Another favorite press chestnut is Vice President Cheney’s statement on Meet the Press that Iraq has reconstituted nuclear weapons. Yes, he said that, but several other times on that program he talked more carefully about the possibility of Iraq reconstituting such weapons. Whether that one “reconstituted” was a verbal slip, I can’t say. But he retracted it on another edition of Meet the Press (alas, six months later). The retraction usually goes unmentioned.

    When President Bush belatedly y responded to his critics, the Washington Post ran the story as “Bush Spars with Critics of the War; Exchanges with Democrats Take Campaign-Style Tone.” The Power Line blog got it right: “a non-partisan paper would headline the story of Bush's defense of the integrity of his administration by saying something like "Bush responds to critics’”…But the Washington Post isn’t non-partisan…So it tries to make the president sound like he’s engaging in partisan quibbling rather than finally responding to charges which, in their strongest form, cast him as one of the great villains in American history.”

    Or take Rep. Jeanne Schmidt’s “coward” outburst about Rep. John Murtha. Her statement was well over the top. But it was followed by typical media overkill. Schmidt, who apologized immediately, was pounded for days. (‘Mean Jean’ Goes to Washington and Invites a Firestorm, said an alleged news article in the NY Times.) Meanwhile, Murtha, who few people had ever heard of, emerged as an astonishingly important congressman. His call for immediate withdrawal of troops was spun by Democrats as something more moderate and nuanced, and the media went along. The resolution for immediate withdrawal, defeated in a House vote of 403-3, was denounced by Nancy Pelosi as “a disgrace,” though the text of it was almost exactly the same as Murtha’s.

    The story was not played as a defeat for Murtha. In fact, the defeat was glossed over as somehow irrelevant, buried in some major papers beneath “uproar in the House” reports. If the vote had gone Murtha’s way, you can bet that the press corps would not have played the “uproar” angle as more important.

    Can it be that many national reporters are so afflicted by Bush hatred that they can’t let go long enough to report stories straight? Could be. Consider the entire backward-looking thrust of so much reportage, focusing sharply on what happened in 2002 and 2003, less on the stake we have in prevailing in Iraq. If we lose in Iraq, it will be the first great victory for global jihad, with tremendous consequences for the U.S. Can the media get over their obsession with Bush and focus on that?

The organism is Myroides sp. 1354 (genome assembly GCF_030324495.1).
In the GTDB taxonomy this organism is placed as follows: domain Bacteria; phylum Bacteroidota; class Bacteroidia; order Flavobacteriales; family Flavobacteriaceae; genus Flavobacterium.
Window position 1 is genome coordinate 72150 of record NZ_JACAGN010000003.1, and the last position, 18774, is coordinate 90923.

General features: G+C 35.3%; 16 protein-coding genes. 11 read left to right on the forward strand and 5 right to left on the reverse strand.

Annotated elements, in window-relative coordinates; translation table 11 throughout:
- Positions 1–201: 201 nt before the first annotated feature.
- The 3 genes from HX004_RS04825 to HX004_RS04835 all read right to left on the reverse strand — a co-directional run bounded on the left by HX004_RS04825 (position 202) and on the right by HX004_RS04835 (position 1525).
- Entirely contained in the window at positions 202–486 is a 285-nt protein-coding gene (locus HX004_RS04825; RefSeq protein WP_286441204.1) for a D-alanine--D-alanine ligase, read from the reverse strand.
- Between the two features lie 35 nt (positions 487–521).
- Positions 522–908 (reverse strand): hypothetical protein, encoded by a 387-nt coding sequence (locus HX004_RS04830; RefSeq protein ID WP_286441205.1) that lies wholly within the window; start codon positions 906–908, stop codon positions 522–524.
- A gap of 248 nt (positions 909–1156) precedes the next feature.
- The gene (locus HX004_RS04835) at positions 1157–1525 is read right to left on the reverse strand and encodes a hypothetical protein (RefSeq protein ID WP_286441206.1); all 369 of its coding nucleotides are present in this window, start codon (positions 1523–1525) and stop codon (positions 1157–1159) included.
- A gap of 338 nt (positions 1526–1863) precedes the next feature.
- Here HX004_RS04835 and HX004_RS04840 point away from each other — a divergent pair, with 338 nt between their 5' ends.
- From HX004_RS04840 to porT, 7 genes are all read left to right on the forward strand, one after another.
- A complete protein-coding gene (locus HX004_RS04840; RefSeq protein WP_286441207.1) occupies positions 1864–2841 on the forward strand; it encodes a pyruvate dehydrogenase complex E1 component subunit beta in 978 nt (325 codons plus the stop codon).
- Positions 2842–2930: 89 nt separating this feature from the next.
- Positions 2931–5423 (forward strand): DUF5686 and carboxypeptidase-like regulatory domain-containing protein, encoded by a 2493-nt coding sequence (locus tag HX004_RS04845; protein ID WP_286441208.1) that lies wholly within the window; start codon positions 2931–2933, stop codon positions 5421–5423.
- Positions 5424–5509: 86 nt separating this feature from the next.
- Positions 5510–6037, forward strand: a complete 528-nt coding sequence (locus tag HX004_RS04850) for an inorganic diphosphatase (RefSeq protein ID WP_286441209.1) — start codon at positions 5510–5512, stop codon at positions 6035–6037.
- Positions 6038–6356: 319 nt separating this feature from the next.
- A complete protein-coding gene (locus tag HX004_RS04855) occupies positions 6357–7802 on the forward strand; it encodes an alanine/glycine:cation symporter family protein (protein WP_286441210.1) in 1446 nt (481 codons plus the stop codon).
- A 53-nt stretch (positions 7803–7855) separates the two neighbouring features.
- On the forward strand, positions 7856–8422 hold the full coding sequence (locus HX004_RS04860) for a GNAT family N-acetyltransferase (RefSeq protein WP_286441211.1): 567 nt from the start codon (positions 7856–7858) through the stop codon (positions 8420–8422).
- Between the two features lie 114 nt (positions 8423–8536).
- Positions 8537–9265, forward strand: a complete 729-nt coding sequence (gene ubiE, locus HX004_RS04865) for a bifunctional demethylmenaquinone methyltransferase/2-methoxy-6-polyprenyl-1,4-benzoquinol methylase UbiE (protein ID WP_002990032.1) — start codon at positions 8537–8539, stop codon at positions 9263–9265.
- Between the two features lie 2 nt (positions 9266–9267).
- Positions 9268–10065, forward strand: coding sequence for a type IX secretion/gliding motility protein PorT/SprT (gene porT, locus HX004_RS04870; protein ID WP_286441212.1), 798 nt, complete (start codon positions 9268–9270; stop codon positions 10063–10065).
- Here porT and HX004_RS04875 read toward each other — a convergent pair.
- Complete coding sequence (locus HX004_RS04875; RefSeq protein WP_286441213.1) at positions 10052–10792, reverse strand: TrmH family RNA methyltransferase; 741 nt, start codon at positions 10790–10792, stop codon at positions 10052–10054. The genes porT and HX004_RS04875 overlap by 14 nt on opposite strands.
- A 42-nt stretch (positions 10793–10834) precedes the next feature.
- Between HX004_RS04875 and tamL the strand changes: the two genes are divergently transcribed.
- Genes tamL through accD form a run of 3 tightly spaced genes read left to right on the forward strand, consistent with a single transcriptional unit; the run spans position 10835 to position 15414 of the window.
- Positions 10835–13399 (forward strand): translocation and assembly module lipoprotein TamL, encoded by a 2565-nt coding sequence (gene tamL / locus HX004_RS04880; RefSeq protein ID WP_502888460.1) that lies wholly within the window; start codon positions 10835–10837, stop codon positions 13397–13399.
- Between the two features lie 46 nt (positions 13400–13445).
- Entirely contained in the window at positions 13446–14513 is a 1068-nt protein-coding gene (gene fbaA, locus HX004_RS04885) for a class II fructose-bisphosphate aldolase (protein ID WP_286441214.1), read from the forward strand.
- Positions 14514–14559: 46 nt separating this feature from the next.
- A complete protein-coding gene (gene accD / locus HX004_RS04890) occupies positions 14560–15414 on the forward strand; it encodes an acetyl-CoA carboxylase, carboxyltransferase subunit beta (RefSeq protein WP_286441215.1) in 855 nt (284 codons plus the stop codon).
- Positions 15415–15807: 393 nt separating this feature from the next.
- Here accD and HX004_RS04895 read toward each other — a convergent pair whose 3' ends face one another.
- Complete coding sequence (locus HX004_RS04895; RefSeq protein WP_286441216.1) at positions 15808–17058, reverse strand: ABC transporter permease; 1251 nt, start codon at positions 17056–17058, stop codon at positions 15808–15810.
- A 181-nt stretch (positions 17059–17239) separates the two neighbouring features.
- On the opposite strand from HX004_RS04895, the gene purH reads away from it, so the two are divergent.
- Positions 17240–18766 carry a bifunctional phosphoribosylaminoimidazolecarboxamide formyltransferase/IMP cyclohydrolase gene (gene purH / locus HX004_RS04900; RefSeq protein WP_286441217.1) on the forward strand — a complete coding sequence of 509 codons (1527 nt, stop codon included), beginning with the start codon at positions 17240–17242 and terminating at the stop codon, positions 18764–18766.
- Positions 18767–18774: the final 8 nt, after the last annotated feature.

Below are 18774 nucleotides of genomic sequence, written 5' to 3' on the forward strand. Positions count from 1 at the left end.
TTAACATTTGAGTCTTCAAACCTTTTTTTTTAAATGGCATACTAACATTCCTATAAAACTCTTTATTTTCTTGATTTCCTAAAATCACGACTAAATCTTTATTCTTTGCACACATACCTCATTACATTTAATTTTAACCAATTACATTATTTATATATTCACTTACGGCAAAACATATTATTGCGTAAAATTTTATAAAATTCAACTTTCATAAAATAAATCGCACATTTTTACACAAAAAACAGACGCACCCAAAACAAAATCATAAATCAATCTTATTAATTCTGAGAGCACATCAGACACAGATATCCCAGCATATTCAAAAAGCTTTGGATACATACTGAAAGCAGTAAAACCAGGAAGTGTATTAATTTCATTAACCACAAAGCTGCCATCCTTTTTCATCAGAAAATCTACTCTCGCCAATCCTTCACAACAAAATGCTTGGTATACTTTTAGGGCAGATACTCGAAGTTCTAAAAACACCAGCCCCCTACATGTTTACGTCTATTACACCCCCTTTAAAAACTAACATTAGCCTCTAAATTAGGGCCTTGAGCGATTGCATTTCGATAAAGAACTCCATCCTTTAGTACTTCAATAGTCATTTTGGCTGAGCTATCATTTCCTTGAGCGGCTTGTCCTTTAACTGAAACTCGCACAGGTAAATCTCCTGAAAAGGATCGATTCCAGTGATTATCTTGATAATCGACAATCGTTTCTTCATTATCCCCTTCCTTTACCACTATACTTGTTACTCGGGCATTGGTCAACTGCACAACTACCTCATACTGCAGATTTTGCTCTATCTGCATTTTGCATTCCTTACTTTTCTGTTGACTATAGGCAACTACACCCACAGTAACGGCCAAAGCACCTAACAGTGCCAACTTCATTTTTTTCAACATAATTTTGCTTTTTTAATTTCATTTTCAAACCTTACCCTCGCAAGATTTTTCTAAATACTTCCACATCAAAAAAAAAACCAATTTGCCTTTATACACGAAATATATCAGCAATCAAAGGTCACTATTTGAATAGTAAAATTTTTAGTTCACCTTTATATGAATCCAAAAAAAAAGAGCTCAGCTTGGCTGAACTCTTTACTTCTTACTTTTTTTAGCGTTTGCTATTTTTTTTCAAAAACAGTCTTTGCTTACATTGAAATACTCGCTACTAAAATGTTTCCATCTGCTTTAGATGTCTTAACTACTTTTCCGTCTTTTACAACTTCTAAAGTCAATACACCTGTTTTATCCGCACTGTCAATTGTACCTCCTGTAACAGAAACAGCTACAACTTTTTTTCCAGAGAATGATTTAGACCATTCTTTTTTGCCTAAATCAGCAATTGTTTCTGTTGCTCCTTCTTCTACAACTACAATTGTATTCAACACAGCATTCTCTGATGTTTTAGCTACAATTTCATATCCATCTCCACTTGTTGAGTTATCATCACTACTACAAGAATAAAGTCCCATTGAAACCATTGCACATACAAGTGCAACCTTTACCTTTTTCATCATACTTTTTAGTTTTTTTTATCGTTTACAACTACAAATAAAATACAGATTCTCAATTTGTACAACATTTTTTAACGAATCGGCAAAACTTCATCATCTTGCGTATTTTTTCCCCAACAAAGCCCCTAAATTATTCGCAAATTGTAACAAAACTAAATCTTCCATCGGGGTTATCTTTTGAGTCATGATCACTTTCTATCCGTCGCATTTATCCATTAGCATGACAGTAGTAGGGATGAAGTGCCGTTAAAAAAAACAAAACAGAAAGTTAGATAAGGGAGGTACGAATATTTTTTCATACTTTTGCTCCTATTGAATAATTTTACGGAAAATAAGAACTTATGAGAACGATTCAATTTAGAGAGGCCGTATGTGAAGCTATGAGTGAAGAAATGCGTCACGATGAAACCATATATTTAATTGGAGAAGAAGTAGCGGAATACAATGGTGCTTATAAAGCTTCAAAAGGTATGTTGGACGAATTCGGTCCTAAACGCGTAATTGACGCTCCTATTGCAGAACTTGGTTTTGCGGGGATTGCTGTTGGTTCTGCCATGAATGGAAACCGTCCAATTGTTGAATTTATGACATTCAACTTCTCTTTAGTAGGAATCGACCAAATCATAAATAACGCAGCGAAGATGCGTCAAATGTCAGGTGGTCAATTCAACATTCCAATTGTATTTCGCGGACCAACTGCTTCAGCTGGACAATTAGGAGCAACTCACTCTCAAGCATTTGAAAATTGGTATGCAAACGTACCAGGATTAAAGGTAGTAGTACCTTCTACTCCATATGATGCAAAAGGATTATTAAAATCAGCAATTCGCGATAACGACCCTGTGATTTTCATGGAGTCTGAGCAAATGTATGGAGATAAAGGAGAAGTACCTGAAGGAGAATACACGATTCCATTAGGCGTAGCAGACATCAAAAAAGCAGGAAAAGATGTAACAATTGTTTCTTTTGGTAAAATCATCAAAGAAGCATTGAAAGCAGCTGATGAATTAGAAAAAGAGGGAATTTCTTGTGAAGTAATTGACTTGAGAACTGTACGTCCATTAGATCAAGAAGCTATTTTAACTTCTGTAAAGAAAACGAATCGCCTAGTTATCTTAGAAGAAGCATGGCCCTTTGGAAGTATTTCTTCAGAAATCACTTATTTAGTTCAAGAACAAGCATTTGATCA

#56     Nov 28, 2005
  7. I don't know where else to put this. Kinda proves the saying "If you go far enough left, you reach the extreme right (and vice versa)"

    David Duke in Syria: Zionists Occupy Washington, NY and London

    White supremacist David Duke visited Syria last week to support Syrian dictator Bashar Al-Assad and the Arab state’s hostile stance toward Israel.

    Duke attended a rally, which was broadcast on Syrian state-run television, where he condemned Israel as a war-mongering country and referred to the “Zionists occupying New York.”

    “I come from the peace-loving people in America to the peace-loving people of Syria,” Duke said, adding that, “I come from the peace-loving people in America to your great peace-loving President of Syria.”

    Each of Duke’s proclamations were repeated in Arabic by a translator, at which point the camera provided an alternate angle showing a crowd of Syrians, waving cardboard flags and cheering on cue. Following Duke’s statement praising Assad, the crowd was shown chanting, “Our soul and our blood we will sacrifice for you, Bashar.”

    “It saddens my heart to tell you that part of my country is occupied by Zionists, just as part of your country, the Golan Heights, is occupied by Zionists. [They] occupy most of the American media and now control much of the American government…It is not just the West Bank of Palestine, it is not just the Golan Heights that are occupied by the Zionists, but Washington D.C. and New York and London and many other capitals of the world.”

    “Your fight for freedom is the same as our fight for freedom,” Duke proclaimed, adding that it is the Zionists who prefer war over peace, but that people around the world will tell them, “No war for Israel,” [in reference to the claim that the United States is in Iraq on Israel’s behalf-ed]. Duke tried to lead the local demonstrators in an English chant of “No war for Israel.”

    Duke, a former “Grand Wizard” in the Ku Klux Klan, was elected to the Louisiana Legislature in 1989, but failed in subsequent election bids.

    Syrian parliament member Muhammad Habash said that Duke’s visit gave Syrian’s a “new and very positive view of the average American.”
    #57     Nov 28, 2005
  8. TGregg


    You can see how the left "supports the troops" in this cartoon from Ted Rall:

    <IMG SRC=>
    #58     Nov 28, 2005
  9. TGregg


    Well. . . uhm. . . not sure how to intro this one. Apparently "psychic" Uri Geller is a major political influence in Europe:
    #59     Nov 28, 2005
  10. TGregg


    #60     Dec 3, 2005